Democracy Soup

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Louise Slaughter uses powerful position to fight for public option for Wings of Justice

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Originally published on on December 30, 2009

Louise Slaughter

Finding someone who says “Start over on the health care bill” is pretty easy to find. But the stance is a little braver when one of those people is the Chair of the House Rules Committee.

Rep. Louise Slaughter (D-NY) has stood up, asked for the current health care reform bill to be defeated, and to start over from scratch.

Slaughter explained her view in an op-ed for

“But under the Senate plan, millions of Americans will be forced into private insurance company plans, which will be subsidized by taxpayers. That alternative will do almost nothing to reform health care but will be a windfall for insurance companies. Is it any surprise that stock prices for some of those insurers are up recently?

I do not want to subsidize the private insurance market; the whole point of creating a government option is to bring prices down. Insisting on a government mandate to have insurance without a better alternative to the status quo is not true reform.”

While there have been progressives who have stepped up to fight for the public option, few voices have rang louder from as high up in the House leadership as Rep. Slaughter.

There may not be much hope for getting something closer to the House version of the health care bill. For every Ben Nelson or Joe Lieberman threatening to hold the bill hostage, there should be a Louise Slaughter on the other side.

The House-Senate conference should be just that: a conference, and not to have the Senate bill rubber-stamped by the House. Rep. Slaughter is doing her part.

“Supporters of the weak Senate bill say “just pass it — any bill is better than no bill.” I strongly disagree — a conference report is unlikely to sufficiently bridge the gap between these two very different bills. It’s time that we draw the line on this weak bill and ask the Senate to go back to the drawing board. The American people deserve at least that.”

Slaughter points out one underreported difference between the two bills. The House bill repeals McCarran-Ferguson, the antitrust exemption for insurance companies. The Senate bill doesn’t have that provision.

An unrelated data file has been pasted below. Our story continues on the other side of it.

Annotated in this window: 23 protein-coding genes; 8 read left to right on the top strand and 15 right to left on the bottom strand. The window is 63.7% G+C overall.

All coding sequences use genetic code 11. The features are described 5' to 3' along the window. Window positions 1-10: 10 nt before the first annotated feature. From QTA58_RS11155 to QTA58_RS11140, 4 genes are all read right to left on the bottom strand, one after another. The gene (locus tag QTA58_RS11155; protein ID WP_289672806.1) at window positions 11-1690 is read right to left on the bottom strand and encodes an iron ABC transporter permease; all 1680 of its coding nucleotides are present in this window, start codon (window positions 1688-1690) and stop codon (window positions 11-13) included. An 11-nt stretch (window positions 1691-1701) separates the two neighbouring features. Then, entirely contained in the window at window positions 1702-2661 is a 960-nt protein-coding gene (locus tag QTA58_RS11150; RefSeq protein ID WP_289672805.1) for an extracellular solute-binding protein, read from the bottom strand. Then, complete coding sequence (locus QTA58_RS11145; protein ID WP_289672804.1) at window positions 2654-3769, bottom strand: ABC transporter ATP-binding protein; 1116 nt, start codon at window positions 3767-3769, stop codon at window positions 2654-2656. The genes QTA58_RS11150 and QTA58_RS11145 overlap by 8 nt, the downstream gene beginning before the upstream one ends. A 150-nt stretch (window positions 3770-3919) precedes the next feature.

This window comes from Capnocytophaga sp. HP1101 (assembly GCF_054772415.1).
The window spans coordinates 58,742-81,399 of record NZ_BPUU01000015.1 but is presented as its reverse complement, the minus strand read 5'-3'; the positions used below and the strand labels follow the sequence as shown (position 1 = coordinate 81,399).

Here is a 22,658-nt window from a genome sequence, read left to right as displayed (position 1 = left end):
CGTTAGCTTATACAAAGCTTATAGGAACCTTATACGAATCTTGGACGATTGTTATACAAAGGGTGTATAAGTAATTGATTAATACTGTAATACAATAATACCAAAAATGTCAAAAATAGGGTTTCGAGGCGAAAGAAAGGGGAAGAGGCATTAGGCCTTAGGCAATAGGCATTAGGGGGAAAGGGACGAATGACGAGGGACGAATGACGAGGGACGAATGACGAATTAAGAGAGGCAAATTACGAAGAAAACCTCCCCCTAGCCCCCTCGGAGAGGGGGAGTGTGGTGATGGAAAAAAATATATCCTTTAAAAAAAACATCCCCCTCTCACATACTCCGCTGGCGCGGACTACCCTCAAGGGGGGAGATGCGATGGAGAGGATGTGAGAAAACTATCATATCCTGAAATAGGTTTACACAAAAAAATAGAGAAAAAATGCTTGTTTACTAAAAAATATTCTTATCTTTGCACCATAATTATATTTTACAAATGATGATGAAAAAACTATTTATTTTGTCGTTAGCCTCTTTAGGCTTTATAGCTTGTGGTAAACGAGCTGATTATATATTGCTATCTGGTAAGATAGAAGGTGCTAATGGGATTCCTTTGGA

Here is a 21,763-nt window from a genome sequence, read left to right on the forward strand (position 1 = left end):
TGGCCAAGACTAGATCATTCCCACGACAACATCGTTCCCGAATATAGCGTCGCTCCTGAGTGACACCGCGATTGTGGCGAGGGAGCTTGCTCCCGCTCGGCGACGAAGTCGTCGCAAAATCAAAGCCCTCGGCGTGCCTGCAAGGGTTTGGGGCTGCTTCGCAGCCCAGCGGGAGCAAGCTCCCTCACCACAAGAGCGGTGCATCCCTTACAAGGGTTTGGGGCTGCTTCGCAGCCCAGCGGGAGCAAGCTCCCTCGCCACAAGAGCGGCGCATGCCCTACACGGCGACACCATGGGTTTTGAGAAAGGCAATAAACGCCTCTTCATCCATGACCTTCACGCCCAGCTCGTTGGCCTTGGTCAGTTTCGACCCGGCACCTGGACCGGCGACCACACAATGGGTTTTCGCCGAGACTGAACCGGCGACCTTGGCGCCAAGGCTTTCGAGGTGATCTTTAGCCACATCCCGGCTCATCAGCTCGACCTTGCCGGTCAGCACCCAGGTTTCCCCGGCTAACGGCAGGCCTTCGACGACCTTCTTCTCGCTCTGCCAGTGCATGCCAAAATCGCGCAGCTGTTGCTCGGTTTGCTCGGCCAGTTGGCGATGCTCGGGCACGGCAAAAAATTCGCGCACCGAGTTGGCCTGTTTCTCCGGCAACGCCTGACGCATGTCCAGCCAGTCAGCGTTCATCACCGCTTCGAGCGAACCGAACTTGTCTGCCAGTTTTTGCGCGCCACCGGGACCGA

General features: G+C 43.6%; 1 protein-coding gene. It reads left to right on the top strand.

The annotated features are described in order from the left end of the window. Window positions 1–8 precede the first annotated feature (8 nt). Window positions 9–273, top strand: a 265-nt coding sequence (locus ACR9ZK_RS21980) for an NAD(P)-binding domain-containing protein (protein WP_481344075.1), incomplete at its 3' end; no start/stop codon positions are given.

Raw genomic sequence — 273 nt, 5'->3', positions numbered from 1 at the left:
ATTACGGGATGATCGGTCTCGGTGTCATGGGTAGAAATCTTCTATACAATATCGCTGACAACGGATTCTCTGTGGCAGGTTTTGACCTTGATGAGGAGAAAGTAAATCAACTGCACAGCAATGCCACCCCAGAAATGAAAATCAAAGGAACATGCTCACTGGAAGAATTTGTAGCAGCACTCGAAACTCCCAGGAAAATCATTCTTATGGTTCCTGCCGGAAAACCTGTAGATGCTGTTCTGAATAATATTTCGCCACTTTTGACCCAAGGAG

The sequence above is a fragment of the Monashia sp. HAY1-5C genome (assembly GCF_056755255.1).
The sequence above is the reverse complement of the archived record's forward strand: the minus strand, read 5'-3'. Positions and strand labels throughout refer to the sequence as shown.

“By ending that protection, we will be able to go after insurance companies with federal penalties for misleading advertising or dishonest business practices.”

The health care bill may pass closer to the Senate version, but if Louise Slaughter has anything to say about it, and hopefully she does, there is a fighting chance to get some provisions of the House bill into the final piece of legislation.

Her track record — from her 17 years in Congress — shows that she keeps getting re-elected because she stands up for her constituents. Slaughter is co-sponsoring legislation to cap credit card interest rates at 16 percent and limit “unreasonable” fees on credit card accounts.

“We must do what we can to help people who are trying to make ends meet in the face of card rates that suddenly jump to 20, 25, 30 percent or even more,” Slaughter said.

The Congresswoman has also been behind the fight to ban farmers from feeding antibiotics to their animals unless they are sick.

“If you mixed an antibiotic in your child’s cereal, people would think you’re crazy,” Slaughter said.

As Douglas Turner of the Buffalo News recently pointed out about Slaughter:

Slaughter behaves like one who believes the Constitution is for real. That the founders meant it when they wrote that Congress is a fully co-equal branch of government, really the taproot of our republic, and that folks sent here should courageously voice their constituents’ interests and speak their own educated consciences.

If there were more like her, we’d have a better Congress.

We wholeheartedly agree, and so we give this week’s Wings of Justice award to Louise Slaughter.


Written by democracysoup

December 30, 2009 at 6:00 am

Posted in health care reform

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